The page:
A few months after being criticized for its partial management of encryption, Zoom announces the update of its videoconferencing service, which now supports end-to-end encryption and for all users, paid and free. After announcing a 90-day plan to integrate encryption and the buyout of Keybase, the message and file encryption specialist, Zoom is introducing encryption in its video conferencing tool. Zoom users now benefit from AES 256 GCM encryption. The news was announced by Eric S. Yuan, CEO and founder of Zoom, on the company’s blog.
” Since the release of Zoom’s End-to-End Encryption Design Draft (E2EE) on May 22, we have engaged with civil liberties organizations, our CISO board, child safety advocates, encryption experts, government officials, our own users, and others to gather feedback on this feature. We have also explored new technologies to enable us to offer E2EE to all levels of users.“Says Eric S. Yuan. “Today, Zoom publishes a new E2EE design on GitHub which will allow us to offer E2EE encryption as an advanced complementary function for all our users worldwide, free and paid, while retaining the possibility of preventing and fighting abuse on our platform“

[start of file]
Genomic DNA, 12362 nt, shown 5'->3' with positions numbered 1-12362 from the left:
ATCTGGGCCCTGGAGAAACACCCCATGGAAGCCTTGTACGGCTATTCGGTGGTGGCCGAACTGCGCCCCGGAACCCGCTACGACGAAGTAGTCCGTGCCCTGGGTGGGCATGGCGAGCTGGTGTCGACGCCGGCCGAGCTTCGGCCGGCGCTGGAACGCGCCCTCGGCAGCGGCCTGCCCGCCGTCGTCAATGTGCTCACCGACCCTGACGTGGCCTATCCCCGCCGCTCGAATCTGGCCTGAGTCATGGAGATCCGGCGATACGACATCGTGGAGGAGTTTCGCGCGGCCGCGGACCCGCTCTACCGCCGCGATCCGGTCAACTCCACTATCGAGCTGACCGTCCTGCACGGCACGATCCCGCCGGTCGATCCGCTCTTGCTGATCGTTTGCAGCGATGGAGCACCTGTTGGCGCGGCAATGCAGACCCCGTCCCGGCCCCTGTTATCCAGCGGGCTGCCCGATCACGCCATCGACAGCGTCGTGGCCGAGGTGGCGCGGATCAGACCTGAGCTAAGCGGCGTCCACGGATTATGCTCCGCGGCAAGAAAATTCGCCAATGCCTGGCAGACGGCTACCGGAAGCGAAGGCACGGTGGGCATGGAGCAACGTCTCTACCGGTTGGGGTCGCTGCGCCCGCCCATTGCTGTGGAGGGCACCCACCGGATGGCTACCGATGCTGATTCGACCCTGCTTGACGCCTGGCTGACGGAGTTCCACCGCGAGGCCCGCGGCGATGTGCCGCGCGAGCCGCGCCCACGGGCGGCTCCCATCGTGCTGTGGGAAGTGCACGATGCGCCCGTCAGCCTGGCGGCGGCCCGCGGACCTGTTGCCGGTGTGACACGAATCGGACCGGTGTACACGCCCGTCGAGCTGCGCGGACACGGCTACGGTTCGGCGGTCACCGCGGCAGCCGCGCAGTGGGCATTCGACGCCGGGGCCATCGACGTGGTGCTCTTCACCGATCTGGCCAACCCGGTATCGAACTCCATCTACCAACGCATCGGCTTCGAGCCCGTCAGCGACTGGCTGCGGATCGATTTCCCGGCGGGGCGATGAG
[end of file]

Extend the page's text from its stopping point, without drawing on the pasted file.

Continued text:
Accessible to all accounts, the encryption function is optional and must be activated by the user, as it limits certain meeting functions, such as the use of traditional PSTN telephone lines or SIP / H hardware conference room systems. 323. Account administrators will be able to enable or disable E2EE at the account and group level. However, the activation of the end-to-end encryption function will be subject to an authentication step for users of Free / Basic accounts. This risk-based authentication step, combined with the previous tools implemented by Zoom, such as the “Report user” function, will prevent abuse, such as the now famous zoombombing.